Adam's IMPORTANT IRISH ART Auction Wednesday 24th March 2021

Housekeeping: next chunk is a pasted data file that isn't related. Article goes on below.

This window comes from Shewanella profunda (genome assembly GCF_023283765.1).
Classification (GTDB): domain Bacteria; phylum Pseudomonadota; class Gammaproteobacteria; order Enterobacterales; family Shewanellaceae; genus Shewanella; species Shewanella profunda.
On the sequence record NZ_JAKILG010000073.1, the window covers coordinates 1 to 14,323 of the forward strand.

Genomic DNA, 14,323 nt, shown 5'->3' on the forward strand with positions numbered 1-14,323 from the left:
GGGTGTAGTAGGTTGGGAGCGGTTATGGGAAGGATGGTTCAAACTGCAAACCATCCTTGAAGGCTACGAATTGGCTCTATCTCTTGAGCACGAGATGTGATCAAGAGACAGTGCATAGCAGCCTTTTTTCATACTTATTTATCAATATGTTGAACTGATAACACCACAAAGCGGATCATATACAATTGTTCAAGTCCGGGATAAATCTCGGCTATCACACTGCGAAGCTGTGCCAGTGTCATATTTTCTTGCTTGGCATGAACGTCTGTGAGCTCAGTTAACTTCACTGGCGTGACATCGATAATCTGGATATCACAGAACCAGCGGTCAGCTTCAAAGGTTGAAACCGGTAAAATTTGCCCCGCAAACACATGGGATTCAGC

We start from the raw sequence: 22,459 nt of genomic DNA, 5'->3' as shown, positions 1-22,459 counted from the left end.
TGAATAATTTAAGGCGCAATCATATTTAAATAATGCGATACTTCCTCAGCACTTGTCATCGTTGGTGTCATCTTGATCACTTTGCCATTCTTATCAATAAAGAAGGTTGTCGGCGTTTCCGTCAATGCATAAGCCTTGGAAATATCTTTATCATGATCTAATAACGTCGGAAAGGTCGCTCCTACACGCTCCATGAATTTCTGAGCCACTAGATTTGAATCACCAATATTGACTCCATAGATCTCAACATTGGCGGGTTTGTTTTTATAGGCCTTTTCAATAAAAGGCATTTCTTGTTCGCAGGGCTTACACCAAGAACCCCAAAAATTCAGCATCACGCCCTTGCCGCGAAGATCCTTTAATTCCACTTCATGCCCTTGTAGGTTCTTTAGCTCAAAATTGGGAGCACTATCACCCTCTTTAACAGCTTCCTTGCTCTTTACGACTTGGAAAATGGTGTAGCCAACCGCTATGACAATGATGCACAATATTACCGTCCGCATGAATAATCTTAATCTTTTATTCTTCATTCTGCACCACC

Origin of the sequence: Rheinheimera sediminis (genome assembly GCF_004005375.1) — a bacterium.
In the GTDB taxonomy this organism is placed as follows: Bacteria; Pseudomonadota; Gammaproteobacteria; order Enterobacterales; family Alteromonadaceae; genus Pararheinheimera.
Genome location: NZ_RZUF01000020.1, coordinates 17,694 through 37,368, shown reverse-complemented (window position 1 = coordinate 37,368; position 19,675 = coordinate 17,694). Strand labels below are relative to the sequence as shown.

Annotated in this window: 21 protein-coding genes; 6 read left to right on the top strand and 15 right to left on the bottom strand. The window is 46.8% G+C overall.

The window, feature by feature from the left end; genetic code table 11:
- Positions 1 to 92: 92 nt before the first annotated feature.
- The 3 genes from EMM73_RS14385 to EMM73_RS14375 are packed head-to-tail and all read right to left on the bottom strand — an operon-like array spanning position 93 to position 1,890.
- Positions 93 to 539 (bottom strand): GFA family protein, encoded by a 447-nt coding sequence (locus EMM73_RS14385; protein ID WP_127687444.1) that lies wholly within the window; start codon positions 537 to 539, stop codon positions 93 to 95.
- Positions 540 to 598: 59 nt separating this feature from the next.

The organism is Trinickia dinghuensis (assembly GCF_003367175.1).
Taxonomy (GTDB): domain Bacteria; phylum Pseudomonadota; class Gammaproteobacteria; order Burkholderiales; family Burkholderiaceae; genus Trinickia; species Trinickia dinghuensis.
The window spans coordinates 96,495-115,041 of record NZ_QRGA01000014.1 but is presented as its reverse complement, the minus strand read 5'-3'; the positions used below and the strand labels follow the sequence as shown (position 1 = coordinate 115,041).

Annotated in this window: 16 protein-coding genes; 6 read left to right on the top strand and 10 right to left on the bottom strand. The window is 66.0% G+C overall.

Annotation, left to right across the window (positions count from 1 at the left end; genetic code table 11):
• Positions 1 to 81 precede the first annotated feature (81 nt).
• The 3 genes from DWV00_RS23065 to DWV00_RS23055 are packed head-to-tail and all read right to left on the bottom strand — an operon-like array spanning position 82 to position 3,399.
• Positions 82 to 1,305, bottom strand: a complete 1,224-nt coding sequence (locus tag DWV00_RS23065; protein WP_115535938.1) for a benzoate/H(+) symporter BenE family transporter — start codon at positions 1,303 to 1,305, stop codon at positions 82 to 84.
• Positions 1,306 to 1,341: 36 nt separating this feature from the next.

56 45 PATRICK SWIFT (1927-1983) Garden Study (1950) Oil on canvas, 75 x 100cm (29½ x 39¼’’) Signed Exhibited: Dublin, ‘Irish Exhibition of Living Art’, 1951, catalogue no.58. Patrick Swift made his exhibition debut as a professional artist at the Irish Exhibition of Living Art in 1950. Critic Edward Sheehy named him as the most promising newcomer - with reservations, chiefly relating to his limited technical abilities. Louis le Brocquy and others had established the IELA in 1943, as response to the perceived, insular conservatism of the RHA. Swift gravitated naturally towards it. Originally from Dolphin’s Barn, Swift initially worked for the Dublin Gas Company, studying for two years as a night student at NCAD. By 1950, he regarded himself as a practicing artist and was a resident of Dublin’s literary and artistic quarter, Baggotonia, living first in a flat in Baggot St, then in Hatch St, with an American Trinity student and aspiring poet, Claire McAllister. They spent the summer of 1950 in Paris where he stud- ied life drawing and painting. John Ryan (whose sister Oonagh, Swift fell in love with and married), Patrick Kavanagh, Anthony Cronin, Nano Reid, Patrick Pye and Nevill Johnston were friends and part of their circle. Swift wrote as well as paint- ed and was active in literary life. Lucian Freud, in pursuit of Caroling Blackwood, visited and painted, and Swift stayed with him in London in return. There has been much discussion of the flow of influence between them. It seems fair to say that Freud was a significant influence on Swift, but at the same time, he was very much his own man. He had his first solo show with Victor Waddington in 1952. It has been remarked that Swift’s early work is characterized by an objective, even cold realism, not that distant from Freud’s approach at the time. This fine garden study with its carefully limited palette – gardens and plants remained a source of intense interest throughout his working life – does have a certain analytical quality. It is closely observed but also boldly stylised, in the Cubist mode favoured by several leading mod- ernist painters. Swift cleverly uses Cubism as a device to effectively open up and layer the spaces, leading the viewer into the garden rather than offering a single perspective view. In 1952, when his relationship with Oonagh began, he began the process of moving away from Ireland. After time in London, when he and Oonagh spent a summer in the Algarve in 1962 they realized that they would like to live there, and set about doing so, eventually building a house and setting up a full-scale, working pottery. While Swift painted all the while, he had little interest in exhibiting his work; he was even reluctant to do so. A steady stream of visitors ensured continued contact with Ireland, but within quite a narrow circle, and his artistic profile became diminished. In fact he was relatively unknown as a painter in Ireland until, in 1983, some ten years after his death, a substantial retrospective at the Irish Museum of Modern Art reintroduced him to the wider art public and, more, established him as one of the leading Irish artists of his time Aidan Dunne, February 2021 € 10,000 - 15,000 CLICK HERE FOR MORE PHOTOGRAPHS AND BIDDING